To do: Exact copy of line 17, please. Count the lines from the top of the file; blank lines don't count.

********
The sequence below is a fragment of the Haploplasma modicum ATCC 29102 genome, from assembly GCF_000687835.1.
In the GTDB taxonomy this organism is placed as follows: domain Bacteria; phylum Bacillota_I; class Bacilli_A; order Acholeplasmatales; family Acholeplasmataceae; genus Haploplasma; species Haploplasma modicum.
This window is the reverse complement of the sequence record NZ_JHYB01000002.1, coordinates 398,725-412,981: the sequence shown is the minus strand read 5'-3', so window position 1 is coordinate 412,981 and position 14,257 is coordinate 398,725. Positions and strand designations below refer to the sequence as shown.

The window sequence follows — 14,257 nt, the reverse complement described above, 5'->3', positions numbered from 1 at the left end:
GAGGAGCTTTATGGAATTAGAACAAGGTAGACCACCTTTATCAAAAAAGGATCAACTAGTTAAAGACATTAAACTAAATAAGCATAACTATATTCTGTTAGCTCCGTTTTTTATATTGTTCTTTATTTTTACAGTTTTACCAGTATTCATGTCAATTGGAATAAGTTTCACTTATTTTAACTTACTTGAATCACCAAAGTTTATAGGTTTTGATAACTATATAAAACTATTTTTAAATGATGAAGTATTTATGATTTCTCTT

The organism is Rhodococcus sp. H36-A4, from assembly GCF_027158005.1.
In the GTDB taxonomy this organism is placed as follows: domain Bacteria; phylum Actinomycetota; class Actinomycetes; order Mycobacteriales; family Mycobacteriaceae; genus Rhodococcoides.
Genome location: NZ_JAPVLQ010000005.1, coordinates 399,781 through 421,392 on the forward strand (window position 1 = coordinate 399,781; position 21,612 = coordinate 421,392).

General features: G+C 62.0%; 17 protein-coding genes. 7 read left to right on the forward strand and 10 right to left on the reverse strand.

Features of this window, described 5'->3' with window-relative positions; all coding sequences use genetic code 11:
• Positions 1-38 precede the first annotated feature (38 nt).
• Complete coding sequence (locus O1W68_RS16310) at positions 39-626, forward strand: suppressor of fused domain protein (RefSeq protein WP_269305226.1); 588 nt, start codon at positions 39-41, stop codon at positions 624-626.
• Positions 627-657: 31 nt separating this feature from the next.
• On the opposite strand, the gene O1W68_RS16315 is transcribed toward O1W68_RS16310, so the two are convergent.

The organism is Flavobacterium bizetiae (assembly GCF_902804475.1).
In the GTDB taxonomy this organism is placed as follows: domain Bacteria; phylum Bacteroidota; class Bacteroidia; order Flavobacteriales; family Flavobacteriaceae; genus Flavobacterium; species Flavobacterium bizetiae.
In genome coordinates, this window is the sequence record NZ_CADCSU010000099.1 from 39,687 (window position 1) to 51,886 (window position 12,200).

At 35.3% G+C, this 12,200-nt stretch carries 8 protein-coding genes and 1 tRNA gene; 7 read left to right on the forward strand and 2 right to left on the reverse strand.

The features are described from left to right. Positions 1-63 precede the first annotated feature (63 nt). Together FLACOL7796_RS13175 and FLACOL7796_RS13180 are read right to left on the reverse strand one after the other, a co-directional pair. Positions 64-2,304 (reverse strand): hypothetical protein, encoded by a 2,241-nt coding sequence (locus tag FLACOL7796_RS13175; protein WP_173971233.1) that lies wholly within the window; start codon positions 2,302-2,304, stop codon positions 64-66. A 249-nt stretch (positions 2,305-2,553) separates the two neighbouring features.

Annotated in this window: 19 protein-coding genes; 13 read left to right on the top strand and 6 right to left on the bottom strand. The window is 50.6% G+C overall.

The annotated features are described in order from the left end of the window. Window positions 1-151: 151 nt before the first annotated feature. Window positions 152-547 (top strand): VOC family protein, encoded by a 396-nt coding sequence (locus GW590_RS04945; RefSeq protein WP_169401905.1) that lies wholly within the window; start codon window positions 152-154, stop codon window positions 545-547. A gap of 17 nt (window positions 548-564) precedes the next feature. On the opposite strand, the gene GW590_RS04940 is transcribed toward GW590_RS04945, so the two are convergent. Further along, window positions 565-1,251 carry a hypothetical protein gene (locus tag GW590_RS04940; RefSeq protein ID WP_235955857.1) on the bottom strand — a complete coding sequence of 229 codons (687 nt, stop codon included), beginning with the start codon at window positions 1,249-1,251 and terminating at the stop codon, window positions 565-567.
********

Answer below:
In genome coordinates, this window is the sequence record NZ_CADCSU010000099.1 from 39,687 (window position 1) to 51,886 (window position 12,200).